I'm trying to run a command to remove require_once from php files from here (code below), but I am getting the error:

sed: can't read -: No such file or directory

I am in the correct folder; what's the problem?

find . -name '*.php' -not -wholename '*/Loader/Autoloader.php' \
  -not -wholename '*/Application.php' -print0 | \
  xargs -0 sed --regexp-extended --in-place 's/(require_once)/\/\/ \1/g'


If I run:

find . -name '*.php' -not -wholename '*/Loader/Autoloader.php' \
  -not -wholename '*/Application.php' -print0

I get:

find: invalid predicate `-wholename'

I tried this and it returned a list of all the files:

find . -name '*.php' -not -name '*/Loader/Autoloader.php' \
  -not -name '*/Application.php' -print0

But then changing the original to reflect this:

find . -name '*.php' -not -name '*/Loader/Autoloader.php' \
  -not -name '*/Application.php' -print0 | \ xargs -0 sed --regexp-extended --in-place 's/(require_once)/\/\/ \1/g'

Gives the error:

-bash: xargs: command not found

FYI, I'm running sed version 4.1.2 and I'm a bit a lost in the command line already, so please explain answers

  • 2
    Works for me. Replace "xargs -0 sed" with "xargs -0 echo sed". What's the output of that? Nov 11, 2010 at 16:18
  • Can't get past the -bash: xargs: command not found error
    – Ashley
    Nov 11, 2010 at 17:36
  • 1
    The -bash: xargs: command not found error is because of the backslash immediately before xargs. If you remove the backslash or if there's a newline after the backslash, it should work. Nov 11, 2010 at 22:31
  • @ Dennis, make that an answer and it's all yours. Worked a charm
    – Ashley
    Nov 11, 2010 at 22:42
  • 1
    Why are you piping find to xargs can't -exec do it for you? maybe read this question Nov 12, 2010 at 13:58

5 Answers 5


The error seems to indicate that sed tries to read from stdin. Have you tried just the find part to see if it returns any file?

  • 1
    If I modify the -wholename to -name it works (without the rest of the code)
    – Ashley
    Nov 11, 2010 at 17:37

Your second invocation doesn't make any sense, why the "\ " before the xarsg? You try to call a program called " xargs", and bash tells you it can't find it (note the double blank after the colon), which is hardly surprising.

To get rid of the error case where sed hangs when xargs returns zero files (because it's trying to read from stdin when there are no command line arguments), you should add -r to your xargs arguments.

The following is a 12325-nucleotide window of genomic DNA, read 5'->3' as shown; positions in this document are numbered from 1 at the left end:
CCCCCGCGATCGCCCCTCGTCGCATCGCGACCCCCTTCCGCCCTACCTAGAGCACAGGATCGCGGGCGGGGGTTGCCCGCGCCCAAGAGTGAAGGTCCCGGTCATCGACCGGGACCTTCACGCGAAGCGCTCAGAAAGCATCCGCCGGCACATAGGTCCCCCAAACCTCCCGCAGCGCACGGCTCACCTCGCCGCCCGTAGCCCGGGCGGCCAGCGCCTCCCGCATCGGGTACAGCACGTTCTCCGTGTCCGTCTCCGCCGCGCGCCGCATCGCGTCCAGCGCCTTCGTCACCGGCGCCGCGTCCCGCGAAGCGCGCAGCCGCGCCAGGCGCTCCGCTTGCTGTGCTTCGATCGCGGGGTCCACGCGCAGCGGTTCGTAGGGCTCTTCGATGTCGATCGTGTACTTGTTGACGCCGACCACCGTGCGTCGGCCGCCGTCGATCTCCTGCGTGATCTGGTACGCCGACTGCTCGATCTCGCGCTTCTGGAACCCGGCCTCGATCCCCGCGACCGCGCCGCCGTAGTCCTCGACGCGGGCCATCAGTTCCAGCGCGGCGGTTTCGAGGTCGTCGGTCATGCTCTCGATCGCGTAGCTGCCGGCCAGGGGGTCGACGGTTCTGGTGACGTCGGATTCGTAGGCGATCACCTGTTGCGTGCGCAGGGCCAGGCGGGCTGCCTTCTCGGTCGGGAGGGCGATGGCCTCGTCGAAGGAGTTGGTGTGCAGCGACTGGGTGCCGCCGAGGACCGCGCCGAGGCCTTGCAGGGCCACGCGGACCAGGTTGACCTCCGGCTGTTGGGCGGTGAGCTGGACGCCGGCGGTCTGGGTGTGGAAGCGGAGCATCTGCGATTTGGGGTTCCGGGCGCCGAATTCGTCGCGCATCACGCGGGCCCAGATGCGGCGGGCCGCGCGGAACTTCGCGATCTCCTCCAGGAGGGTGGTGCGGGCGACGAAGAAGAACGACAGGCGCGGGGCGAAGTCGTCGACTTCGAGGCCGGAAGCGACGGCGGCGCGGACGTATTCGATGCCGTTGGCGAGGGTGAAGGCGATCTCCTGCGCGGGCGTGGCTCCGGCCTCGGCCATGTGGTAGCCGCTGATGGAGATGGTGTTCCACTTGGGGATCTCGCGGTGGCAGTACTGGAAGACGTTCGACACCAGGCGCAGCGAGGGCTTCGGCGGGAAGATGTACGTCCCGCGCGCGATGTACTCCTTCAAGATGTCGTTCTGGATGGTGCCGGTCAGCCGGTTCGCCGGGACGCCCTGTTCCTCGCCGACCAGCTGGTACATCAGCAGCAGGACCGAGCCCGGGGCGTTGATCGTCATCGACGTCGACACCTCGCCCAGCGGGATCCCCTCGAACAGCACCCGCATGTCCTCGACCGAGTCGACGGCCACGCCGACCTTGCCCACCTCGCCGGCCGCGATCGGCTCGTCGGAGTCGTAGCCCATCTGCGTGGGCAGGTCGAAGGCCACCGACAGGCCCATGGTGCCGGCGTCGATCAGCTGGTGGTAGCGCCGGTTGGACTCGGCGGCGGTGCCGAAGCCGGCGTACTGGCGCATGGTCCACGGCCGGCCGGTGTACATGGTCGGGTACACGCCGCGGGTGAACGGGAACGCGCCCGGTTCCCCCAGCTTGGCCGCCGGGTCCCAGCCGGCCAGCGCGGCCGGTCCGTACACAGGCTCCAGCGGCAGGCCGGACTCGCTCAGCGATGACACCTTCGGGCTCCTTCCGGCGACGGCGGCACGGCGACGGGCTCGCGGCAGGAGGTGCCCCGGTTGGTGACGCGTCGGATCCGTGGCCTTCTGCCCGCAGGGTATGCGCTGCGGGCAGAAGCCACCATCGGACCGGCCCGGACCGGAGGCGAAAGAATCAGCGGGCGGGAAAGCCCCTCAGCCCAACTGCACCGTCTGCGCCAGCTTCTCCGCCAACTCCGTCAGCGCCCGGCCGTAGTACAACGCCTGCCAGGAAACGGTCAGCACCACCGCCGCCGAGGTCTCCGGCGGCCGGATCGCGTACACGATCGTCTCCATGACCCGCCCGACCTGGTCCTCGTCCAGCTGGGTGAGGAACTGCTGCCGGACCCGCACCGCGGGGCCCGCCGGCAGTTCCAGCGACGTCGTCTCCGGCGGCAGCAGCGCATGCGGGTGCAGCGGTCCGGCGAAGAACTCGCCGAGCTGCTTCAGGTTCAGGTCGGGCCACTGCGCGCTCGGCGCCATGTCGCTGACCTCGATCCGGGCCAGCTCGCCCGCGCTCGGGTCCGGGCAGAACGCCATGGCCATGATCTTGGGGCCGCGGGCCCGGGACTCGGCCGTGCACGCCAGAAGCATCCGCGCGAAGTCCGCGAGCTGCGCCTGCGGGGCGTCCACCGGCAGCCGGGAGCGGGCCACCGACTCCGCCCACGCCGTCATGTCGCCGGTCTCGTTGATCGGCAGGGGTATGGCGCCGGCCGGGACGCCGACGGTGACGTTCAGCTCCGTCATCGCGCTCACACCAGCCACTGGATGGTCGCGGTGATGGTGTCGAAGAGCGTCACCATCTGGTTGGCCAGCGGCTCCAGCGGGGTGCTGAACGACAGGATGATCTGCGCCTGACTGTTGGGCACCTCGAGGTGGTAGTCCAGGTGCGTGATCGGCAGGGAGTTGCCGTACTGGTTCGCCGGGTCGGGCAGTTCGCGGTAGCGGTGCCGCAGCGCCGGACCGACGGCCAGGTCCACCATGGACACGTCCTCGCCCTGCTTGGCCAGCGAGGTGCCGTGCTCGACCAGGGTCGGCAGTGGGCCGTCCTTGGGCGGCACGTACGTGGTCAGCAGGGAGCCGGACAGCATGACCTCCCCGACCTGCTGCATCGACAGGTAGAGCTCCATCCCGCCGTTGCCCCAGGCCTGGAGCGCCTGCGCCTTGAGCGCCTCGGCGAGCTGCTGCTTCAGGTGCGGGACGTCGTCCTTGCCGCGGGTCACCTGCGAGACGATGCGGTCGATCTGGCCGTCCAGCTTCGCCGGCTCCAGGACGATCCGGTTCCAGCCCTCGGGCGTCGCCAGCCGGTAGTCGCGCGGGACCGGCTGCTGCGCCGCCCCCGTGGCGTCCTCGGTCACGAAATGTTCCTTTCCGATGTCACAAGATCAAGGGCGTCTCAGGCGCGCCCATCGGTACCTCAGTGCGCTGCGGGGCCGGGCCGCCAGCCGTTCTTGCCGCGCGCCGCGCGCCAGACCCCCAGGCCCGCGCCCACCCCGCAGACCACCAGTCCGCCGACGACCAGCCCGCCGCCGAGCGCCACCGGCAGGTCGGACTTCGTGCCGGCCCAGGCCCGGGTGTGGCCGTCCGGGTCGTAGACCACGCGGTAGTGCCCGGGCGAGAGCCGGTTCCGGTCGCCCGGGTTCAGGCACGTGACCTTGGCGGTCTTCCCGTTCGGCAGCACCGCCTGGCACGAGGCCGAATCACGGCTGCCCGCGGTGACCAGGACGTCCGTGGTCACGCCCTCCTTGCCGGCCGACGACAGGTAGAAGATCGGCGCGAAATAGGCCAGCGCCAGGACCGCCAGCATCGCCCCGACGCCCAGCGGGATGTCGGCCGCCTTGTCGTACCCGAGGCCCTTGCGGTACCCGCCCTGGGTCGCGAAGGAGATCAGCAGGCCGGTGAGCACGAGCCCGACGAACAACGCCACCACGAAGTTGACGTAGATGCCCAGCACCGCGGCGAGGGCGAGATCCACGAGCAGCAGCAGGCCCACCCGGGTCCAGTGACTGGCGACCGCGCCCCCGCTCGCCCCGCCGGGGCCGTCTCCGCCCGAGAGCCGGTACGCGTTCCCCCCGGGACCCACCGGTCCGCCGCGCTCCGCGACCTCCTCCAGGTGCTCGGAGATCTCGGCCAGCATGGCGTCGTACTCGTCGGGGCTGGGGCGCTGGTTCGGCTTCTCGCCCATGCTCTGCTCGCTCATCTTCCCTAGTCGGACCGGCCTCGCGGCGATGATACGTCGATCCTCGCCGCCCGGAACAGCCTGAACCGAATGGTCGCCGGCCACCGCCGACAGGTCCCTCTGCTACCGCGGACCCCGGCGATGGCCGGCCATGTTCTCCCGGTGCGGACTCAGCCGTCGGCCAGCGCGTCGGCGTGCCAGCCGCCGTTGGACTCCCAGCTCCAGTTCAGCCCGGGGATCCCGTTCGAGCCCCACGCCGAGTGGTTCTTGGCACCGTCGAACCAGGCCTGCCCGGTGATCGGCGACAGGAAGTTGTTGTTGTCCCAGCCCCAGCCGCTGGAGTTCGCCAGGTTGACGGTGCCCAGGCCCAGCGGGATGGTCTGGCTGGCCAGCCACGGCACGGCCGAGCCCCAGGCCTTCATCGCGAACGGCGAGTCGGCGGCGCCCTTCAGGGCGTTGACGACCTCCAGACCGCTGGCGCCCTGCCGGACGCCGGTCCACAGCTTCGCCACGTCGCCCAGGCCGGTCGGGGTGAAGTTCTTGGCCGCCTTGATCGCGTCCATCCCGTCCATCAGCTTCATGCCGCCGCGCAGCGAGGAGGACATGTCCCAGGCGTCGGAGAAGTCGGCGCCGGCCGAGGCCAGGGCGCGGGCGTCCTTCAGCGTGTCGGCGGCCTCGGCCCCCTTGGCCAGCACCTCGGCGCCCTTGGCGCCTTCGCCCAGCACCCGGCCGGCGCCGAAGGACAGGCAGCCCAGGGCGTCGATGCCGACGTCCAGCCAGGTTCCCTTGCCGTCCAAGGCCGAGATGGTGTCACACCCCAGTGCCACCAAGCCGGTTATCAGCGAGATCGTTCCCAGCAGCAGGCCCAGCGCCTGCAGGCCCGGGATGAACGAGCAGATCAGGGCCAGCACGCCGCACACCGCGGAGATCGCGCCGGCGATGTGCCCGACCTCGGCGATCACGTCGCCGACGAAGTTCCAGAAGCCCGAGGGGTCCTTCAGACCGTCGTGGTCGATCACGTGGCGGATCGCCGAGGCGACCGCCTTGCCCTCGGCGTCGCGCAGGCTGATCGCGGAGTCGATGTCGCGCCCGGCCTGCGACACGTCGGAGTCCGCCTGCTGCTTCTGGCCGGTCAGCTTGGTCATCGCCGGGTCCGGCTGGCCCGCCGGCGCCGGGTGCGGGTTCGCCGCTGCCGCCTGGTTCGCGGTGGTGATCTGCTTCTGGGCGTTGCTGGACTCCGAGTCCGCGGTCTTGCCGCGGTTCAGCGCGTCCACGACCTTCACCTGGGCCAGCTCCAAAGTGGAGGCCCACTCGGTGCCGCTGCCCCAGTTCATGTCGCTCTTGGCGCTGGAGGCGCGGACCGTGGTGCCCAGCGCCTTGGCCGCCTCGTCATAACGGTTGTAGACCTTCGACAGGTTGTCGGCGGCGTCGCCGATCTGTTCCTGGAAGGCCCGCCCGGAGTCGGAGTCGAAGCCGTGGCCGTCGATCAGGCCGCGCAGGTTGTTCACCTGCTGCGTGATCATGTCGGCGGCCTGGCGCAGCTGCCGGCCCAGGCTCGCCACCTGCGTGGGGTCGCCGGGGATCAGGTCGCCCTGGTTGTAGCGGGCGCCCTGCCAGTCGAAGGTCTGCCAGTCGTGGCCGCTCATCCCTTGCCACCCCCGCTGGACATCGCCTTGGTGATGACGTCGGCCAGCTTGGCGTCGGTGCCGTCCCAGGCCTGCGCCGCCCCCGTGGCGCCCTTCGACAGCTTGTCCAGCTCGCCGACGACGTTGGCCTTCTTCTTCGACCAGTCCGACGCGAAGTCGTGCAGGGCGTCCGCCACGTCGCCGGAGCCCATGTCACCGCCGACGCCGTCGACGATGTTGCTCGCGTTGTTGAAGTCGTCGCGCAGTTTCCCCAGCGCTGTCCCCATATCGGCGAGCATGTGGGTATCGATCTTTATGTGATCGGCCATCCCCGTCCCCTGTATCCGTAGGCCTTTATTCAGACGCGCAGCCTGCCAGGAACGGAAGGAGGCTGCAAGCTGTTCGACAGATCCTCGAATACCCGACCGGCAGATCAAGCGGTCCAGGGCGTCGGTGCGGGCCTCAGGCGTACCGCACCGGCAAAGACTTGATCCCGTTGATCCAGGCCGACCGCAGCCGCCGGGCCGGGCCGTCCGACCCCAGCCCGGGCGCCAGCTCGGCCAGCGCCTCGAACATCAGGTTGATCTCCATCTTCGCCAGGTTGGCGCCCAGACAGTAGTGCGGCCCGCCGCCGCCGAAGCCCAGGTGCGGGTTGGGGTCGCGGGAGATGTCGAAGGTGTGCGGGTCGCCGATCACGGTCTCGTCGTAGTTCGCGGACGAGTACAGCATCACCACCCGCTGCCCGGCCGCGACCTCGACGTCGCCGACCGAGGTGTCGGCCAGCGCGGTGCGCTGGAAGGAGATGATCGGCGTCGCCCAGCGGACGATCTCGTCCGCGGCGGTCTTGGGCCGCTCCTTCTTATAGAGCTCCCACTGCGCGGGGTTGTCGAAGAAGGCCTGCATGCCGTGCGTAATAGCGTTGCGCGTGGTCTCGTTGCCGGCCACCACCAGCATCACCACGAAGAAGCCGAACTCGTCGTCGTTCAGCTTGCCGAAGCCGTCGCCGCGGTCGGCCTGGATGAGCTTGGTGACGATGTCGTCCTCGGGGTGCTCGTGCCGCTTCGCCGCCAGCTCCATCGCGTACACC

• It's from the Zend Framework docs, I didn't write it (and wouldn't know how)
    – Ashley
    Nov 12, 2010 at 21:41

What version of sed do you have? POSIX sed doesn't understand double-dash options, neither does minised, but GNU sed does.

For something more portable (and IMO nicer), try sed -i '/require_once/s![[:space:]]*!&// !'.

  • I don't think sed -i is any more portable than sed --in-place, it's a GNU extension anyway. FreeBSD also has it, but the suffix argument is compulsory, to you have to write sed -i .bak or sed -i ''. Nov 11, 2010 at 16:42
  • sed v4.1.2, please see question for update
    – Ashley
    Nov 11, 2010 at 17:35

I prefer perl -pi.bak for these sorts of cases.

FMTYEWTK at http://www.perl.com/pub/2004/10/14/file_editing.html

(FMTYEWTK stands for Far More Than You Ever Wanted To Know)


Unfortunately, the page that the question links to has gone away, so I can't check the original command. Instead, I will do some guessing.

The first error comes from running GNU sed and doing in-place editing on a input file called -. This file does not exist and you get that error:

Example (using an empty sed script):

$ sed -i -e '' -
sed: can't read -: No such file or directory

Where the - filename comes from, I don't know, but it could have something to do with not getting any filenames from find (see below).

You then seem to have switched to some other machine or find implementation, because now the find command no longer recognize the -wholename test. This error confuses me.

You then change -wholename to -name, but you should have changed it to -path as -wholename is the same as -path in GNU find.

Your find command still won't work, even if you change -wholename to -path since the expression you use should be a regular expression.

As a regular expression, */Application.php matches the exact string */Application.php. A * at the start of a regular expression matches a literal *. You might have meant to use .*/Application.php, but this would have been the same as -name "Application.php".

Taking all of the above into consideration, and removing the xargs call (that error comes from escaping the space in front of the command name, which then becomes part of the actual command name, which can't be found):

find . -type f -name '*.php' \
    ! -path '.*/Loader/Autoloader.php' \
    ! -name 'Application.php' \
    -exec sed -i 's/require_once/\/\/ &/' {} +

This also slims down the call to GNU sed a bit so that it doesn't need to use extended regular expressions.


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